The story of the Pelican Fountain is interesting for not every day is water turned into wine!! Listed as a historic monument in 1942 (so some classification of monuments went on during the war…), the fountain in Pélissanne consists of a tall, smooth column topped by a partly Ionic,...
Archive for category: Travel
The fine Renaissance Palazzo Carafa holds a copy of the horse’s head originally exhibited in Naples National Archeological Museum in the 18th century. Considered as a symbol of the city, the provenance of the head has always been disputed: some have seen it as a Greek original while others ...
The lock at the end of Via San Marco, below Viale Monte Grappa, once marked the arrival point for those coming into the city from the north along the Naviglio Martesana (NM): now emptied of water, it still has the decaying wooden lock gates which are identical to those...
Standing just a few steps from the Church of Santa Maria dei Miracoli, the Façade of Palazzo Bembo-Boldù is decorated with a very distinctive sculpture: a life-size figure of a hairy man holding a round shield adorned with the Sun. This pelt-covered figure us a rare depiction of Homo Silvanus,...
The magic square is one of the greatest mysteries behind Gaudi’s Temple Expiatori de la Sagrada Familia, Barcelona. Its grid is made up of a series of numbers, the sum of which is always 33 whether they are totalled horizontally, vertically or diagonally. Generally in this type of grid,...
Recently, I shared with you a favourite recipe from Belinda Harley’s delightful cookbook Roast Lamb in the Olive Groves. Here is the review I promised you. Roast Lamb in the Olive Groves promises a trip into the heartland of Greek cooking, the simple, honest food that she calls the...
If you walk across the Pont de Toledo over the Manzanares river in Madrid, you will see a stone niche protecting a forgotten sculpture of Santa María de la Cabeza, the widow of San Isidro (St Isidore), male patron saint of Madrid. The bridge was built between 1718 and...
The Church of San José (St Joseph) at No. 43 Calle de Alcalà, is probably the favourite spot of the ghost hunters who seem to abound in the city. The first ghost story associated with the church took place in the nineteenth century shortly after the expulsion in 1836b...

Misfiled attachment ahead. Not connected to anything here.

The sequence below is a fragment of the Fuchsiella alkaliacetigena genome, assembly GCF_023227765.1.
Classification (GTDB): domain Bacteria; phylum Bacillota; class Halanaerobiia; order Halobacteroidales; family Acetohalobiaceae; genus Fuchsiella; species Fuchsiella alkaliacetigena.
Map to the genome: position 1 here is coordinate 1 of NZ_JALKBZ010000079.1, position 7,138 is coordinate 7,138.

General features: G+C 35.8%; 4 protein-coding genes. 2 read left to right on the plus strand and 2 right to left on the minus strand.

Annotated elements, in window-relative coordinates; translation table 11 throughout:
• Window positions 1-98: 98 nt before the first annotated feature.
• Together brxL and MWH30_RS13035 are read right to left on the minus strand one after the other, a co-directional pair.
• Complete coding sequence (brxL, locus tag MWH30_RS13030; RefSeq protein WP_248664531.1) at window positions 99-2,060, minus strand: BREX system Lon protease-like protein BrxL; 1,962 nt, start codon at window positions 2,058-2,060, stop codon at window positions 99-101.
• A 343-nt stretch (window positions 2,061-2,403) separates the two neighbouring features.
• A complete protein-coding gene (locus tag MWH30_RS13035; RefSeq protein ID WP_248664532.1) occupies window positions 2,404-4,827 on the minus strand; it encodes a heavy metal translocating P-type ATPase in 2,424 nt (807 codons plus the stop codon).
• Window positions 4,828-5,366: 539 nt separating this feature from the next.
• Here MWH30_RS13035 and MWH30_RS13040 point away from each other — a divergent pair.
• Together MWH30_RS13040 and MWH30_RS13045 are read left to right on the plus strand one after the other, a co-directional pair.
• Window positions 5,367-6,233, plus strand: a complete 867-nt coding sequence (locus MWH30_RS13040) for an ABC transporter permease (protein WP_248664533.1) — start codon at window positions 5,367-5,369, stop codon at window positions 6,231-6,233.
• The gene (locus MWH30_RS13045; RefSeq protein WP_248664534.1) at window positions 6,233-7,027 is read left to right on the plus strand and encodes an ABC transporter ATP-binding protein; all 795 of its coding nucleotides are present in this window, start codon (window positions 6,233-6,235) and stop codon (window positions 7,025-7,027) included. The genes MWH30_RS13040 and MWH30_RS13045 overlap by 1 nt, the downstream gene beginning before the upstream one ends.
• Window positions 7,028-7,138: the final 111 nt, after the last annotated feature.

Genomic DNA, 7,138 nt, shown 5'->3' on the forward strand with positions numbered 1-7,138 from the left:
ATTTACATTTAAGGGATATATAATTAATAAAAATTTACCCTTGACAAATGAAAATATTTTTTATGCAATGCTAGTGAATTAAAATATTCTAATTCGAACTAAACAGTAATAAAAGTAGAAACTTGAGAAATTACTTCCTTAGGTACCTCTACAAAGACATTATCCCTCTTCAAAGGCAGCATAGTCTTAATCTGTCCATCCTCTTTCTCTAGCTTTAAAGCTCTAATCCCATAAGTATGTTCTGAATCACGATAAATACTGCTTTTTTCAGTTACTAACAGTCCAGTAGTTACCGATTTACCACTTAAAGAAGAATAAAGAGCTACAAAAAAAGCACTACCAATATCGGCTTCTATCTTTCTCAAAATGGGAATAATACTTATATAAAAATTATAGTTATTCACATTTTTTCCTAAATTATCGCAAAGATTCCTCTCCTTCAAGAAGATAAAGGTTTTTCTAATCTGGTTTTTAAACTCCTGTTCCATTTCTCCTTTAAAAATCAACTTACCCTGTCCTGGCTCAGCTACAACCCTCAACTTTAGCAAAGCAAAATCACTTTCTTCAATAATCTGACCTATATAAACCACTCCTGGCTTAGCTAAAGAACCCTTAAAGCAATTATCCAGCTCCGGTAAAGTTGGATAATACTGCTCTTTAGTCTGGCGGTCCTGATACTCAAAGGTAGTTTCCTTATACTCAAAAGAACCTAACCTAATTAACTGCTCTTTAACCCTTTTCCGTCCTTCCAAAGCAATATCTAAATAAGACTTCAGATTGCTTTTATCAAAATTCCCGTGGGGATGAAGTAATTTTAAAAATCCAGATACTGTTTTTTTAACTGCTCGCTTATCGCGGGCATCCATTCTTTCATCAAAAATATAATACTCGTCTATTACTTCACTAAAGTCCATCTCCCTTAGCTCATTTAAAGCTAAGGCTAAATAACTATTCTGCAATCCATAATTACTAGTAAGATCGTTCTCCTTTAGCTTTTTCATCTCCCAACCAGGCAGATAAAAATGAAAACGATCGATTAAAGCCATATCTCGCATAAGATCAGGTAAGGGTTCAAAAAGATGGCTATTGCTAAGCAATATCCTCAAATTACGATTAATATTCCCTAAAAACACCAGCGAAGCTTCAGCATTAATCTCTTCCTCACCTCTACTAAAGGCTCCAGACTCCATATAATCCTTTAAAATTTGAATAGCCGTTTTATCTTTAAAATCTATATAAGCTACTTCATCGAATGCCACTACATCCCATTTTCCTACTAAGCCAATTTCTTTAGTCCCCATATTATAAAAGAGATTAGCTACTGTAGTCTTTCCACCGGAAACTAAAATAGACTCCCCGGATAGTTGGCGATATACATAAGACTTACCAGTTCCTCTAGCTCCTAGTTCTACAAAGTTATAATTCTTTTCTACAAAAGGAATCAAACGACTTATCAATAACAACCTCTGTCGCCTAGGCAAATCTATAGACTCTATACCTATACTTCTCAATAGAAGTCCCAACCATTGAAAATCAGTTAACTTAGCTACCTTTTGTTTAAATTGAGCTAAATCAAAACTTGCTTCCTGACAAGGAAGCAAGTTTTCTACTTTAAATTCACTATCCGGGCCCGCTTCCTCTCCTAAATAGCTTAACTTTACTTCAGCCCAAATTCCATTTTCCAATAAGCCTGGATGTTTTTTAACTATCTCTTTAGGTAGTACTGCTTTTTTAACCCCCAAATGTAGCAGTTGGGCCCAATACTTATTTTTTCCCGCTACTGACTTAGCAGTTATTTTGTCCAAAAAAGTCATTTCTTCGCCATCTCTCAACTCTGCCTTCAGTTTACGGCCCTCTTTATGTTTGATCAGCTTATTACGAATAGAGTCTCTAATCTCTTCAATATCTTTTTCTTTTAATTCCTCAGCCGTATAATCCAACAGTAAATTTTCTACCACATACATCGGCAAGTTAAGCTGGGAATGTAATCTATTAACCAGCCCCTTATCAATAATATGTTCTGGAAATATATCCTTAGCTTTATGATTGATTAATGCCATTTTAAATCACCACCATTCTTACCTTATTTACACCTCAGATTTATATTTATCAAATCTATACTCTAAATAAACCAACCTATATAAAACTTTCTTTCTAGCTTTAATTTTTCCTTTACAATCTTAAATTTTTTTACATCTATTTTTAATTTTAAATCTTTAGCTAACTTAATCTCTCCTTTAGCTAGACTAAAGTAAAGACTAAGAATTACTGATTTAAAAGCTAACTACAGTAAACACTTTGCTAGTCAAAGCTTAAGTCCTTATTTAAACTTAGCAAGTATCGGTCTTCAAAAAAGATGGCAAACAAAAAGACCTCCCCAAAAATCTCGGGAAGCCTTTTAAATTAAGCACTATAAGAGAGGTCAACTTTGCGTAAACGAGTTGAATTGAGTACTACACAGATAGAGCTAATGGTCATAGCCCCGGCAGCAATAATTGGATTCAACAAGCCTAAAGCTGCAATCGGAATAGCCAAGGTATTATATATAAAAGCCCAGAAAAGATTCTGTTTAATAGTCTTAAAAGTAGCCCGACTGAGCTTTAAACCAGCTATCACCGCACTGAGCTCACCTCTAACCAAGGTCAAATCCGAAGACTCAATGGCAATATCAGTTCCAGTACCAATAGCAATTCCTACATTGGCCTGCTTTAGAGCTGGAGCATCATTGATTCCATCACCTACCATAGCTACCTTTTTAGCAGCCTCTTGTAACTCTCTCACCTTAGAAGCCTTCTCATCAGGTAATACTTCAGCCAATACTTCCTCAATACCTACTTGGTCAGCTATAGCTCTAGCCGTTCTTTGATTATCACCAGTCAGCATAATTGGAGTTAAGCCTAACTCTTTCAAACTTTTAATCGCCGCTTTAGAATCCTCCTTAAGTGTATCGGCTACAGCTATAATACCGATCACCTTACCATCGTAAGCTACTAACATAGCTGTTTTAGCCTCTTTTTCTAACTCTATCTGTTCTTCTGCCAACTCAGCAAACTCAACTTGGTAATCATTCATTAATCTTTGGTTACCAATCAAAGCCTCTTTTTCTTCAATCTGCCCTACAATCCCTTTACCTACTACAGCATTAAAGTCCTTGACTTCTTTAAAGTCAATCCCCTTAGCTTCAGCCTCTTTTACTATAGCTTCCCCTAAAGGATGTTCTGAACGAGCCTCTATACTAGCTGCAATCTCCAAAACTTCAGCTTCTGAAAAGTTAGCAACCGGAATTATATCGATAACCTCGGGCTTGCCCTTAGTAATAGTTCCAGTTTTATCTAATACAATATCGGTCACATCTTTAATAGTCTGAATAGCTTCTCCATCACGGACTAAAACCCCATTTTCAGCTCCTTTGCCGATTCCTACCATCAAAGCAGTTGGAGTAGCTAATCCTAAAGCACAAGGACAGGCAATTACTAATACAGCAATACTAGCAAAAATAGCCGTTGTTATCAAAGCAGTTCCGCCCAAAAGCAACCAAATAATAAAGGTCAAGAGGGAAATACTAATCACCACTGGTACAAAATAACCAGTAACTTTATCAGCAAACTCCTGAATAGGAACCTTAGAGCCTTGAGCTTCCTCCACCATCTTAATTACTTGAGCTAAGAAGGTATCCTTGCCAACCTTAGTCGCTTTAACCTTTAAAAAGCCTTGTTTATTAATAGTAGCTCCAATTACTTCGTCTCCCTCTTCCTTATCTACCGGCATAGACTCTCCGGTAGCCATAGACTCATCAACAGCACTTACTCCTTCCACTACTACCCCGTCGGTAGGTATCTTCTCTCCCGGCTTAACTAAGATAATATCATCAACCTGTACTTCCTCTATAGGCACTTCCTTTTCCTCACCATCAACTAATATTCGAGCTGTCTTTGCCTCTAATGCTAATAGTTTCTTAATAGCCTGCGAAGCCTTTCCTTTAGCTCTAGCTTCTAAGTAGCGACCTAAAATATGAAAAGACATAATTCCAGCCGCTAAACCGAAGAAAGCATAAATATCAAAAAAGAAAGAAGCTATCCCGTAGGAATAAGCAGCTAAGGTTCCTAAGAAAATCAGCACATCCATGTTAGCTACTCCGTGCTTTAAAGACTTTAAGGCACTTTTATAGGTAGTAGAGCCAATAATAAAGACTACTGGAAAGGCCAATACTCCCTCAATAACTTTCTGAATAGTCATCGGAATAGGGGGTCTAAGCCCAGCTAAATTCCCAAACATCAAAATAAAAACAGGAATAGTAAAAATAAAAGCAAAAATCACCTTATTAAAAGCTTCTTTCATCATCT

I love this light and fresh mousse from Belinda Harvey from her cookbook Roast Lamb in the Olive Groves, a review of which I will put on the blog shortly. This is a garlic-free tzatziki transformed into a mousse, but you can add a little garlic to it if you...
Closed in 1804, the cemetery attached to the Church of Sainte-Marguerite in the 11th Arrondissement in Paris, contains a small tomb with the inscription “L XVII – 1785-1795”. There is a mysterious story associated with this, as for a long time it was taken to be the tomb of...
Welcome to my love affair with the food, wine, history and culture of the Mediterranean, past and present. Here you will find not only recipes, drinks and fabulous products, but the history of the food and culture of the Mediterranean.
My purpose is to get you to explore and experience new tastes and along the way to immerse yourself in the wonderful history of this diverse and wonderful region – from Venice to Istanbul, Rome to Dubrovnik, Athens to Crete and all places in between and in the surrounds. Be prepared to be surprised, delighted and enthralled as you take this trip with me.
- An ode to play – A painting by Pieter Bruegel
- The pelican fountain that becomes a fountain of wine….
- A Donatello head of Virgil’s horse, Palazzo Carafa, Naples
- Codex Gigas or The Bible written by the Devil!!
- A lock in Milan designed by Leonardo da Vinci
- Who was the Marquis of Pombal?
- The curious sculpture of Ancient Rome’s “Man of the Forests” – Venice
- The mystery of the magic Square, Sagrada Familia, Barcelona
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